by Paul Arnote (parnote)
In last month's magazine, we detailed the problems that the PCLinuxOS and The PCLinuxOS Magazine websites suffered by Avast! antivirus labeling of those sites as containing malware. I also touched on why it's better to run Windows in either VirtualBox or VMWare, instead of dual booting. So, I thought we should explore that line of thought a little further.
As I've stated previously, I've been a Linux user for the past seven plus years, and a PCLinuxOS user for six plus years. When I first started using Linux, I would always set up my computers with a dual boot configuration, so that -- "just in case" -- I could choose to boot up into Linux or Windows XP.
I discovered something along the way. Before long, I found myself booting into my Windows partition less and less often. After a while, I was forcing myself to boot into Windows at least once every three months, just to apply the requisite updates. But even that became a very arduous and dreaded task.
Initially, I was afraid of losing access to the programs that I had become accustomed to using under Windows. So, when I'd come across a task, my inclination would be to boot into Windows XP and perform the work there. Then, I'd have to reboot into my Linux partition and finish things up. I soon became aware of just how much time I was wasting just booting between two different operating systems.
So, I made an earnest attempt to find Linux programs to replace the Windows programs that I had relied upon. Believe it or not, it wasn't as hard as I thought it would be. I originally thought that there was no way that Linux would have anything to replace Program X or Program Y. But, one by one, the old Windows programs I had previously relied upon were replaced with Linux equivalents. Those Linux program equivalents were, much of the time, easier and more stable, plus many of them did much more than the Windows counterpart that they replaced.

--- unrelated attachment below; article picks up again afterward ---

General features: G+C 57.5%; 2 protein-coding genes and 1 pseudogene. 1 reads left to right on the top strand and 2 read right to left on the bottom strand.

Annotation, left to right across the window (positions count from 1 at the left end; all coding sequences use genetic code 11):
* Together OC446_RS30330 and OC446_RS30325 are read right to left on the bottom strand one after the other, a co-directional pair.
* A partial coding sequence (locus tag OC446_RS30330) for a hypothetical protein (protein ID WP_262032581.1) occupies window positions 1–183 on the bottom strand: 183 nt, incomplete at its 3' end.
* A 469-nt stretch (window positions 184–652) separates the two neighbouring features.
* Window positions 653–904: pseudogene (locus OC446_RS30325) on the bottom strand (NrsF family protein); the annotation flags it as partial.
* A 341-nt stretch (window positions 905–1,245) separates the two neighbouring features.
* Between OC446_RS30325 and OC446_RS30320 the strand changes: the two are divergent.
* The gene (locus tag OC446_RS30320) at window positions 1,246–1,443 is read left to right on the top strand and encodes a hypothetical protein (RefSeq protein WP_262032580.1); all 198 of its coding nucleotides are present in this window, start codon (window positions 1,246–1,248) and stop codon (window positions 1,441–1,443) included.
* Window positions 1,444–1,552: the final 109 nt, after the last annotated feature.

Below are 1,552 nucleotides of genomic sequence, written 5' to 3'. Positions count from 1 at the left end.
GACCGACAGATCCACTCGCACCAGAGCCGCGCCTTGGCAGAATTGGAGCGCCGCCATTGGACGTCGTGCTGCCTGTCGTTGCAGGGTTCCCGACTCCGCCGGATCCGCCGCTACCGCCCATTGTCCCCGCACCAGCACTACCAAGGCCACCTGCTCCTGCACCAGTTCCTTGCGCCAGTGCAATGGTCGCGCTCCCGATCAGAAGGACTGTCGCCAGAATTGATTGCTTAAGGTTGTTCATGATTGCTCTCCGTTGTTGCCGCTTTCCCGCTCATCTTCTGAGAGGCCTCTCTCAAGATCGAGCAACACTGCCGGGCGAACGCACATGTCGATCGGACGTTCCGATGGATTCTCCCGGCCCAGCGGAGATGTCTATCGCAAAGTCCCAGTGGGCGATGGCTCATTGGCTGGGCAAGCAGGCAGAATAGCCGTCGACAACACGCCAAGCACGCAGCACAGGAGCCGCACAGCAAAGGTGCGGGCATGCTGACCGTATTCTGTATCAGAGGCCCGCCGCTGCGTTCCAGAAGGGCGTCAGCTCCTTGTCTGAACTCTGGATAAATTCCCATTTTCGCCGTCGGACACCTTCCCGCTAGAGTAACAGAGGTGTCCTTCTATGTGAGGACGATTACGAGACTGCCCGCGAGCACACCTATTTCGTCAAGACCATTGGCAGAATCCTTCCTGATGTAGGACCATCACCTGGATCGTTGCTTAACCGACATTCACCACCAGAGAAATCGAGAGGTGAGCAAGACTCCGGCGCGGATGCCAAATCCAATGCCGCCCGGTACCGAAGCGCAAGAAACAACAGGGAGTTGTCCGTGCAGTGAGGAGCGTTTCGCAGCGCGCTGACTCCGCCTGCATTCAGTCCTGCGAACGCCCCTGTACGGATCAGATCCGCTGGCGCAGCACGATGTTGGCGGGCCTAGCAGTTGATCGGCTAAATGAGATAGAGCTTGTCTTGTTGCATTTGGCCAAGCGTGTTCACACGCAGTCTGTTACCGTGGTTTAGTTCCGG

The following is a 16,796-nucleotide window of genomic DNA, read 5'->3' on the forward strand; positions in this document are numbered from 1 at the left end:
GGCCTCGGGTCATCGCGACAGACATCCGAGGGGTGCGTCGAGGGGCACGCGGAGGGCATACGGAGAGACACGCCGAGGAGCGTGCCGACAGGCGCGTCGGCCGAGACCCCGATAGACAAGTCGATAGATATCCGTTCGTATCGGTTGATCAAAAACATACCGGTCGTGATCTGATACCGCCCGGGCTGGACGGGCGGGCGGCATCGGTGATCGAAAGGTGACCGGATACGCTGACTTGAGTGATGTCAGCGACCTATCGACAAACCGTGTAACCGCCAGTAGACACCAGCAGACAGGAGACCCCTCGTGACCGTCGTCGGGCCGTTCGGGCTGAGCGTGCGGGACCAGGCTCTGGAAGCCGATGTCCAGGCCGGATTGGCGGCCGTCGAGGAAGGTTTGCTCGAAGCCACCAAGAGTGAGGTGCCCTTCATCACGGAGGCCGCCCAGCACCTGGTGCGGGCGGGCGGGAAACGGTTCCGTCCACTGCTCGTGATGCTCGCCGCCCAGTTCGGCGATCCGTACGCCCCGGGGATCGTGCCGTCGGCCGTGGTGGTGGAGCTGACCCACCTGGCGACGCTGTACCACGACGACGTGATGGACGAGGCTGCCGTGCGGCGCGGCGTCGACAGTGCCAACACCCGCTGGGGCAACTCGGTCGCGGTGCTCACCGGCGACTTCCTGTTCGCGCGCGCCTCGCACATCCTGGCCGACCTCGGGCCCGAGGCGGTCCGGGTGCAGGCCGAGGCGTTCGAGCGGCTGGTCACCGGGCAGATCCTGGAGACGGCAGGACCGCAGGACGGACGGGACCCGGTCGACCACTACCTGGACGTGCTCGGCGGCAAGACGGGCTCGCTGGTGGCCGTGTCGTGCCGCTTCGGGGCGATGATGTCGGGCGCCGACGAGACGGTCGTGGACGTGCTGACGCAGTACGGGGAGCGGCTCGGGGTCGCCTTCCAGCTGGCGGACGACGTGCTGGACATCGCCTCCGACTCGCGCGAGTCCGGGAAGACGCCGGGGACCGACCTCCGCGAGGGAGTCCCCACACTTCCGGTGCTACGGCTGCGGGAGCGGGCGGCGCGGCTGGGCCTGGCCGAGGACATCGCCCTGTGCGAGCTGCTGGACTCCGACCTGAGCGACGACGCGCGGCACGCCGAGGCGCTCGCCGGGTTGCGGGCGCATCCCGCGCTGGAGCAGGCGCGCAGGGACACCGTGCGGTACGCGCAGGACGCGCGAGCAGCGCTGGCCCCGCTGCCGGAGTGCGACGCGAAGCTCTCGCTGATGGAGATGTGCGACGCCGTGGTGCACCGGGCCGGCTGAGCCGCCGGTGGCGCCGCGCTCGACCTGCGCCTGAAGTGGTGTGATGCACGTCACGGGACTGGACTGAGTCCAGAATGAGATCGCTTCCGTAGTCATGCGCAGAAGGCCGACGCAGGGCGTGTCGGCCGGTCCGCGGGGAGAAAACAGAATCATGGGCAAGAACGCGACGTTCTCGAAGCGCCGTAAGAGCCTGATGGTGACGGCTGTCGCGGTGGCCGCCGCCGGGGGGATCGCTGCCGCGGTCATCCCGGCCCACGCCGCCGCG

In other cases, I would find two or three Linux programs to replace the one Windows program that I had been using. I didn't originally realize one aspect of Linux application development: do one thing, and do it well, unlike many Windows programs that try to be all things to all users. So, by combining the capabilities of multiple Linux applications, I was able to do everything I needed, right there within my Linux session. No more wasting time rebooting for me! Hooray!
Sure ... there is WINE, but it's an imperfect solution, at best. With WINE being steadily improved upon, it is getting better. However, it will never be a perfect solution. It will never be able to run all the Windows programs that users want to be able to run. Hands down, a virtualized Windows installation will run any Windows program you throw at it, without any loss of functionality.
I really think that the real reason users insist on setting up a dual boot configuration is that they are afraid of letting go of something that is known, and learning something new. Human nature is to prefer to have a crutch to fall back on. Ok, call it a backup plan, if you prefer; in this case, it's the same thing. Most humans also hate change. Humans are creatures of habit, and they rebel against new things, even if they are better.
No one in the history of computing or mankind was ever born knowing how to run any particular operating system. Every user, in the beginning, had to learn how to run or operate an operating system from scratch. Every user had to take the time then to learn something new, and the same thing applies even years later when moving to a new platform, such as Linux.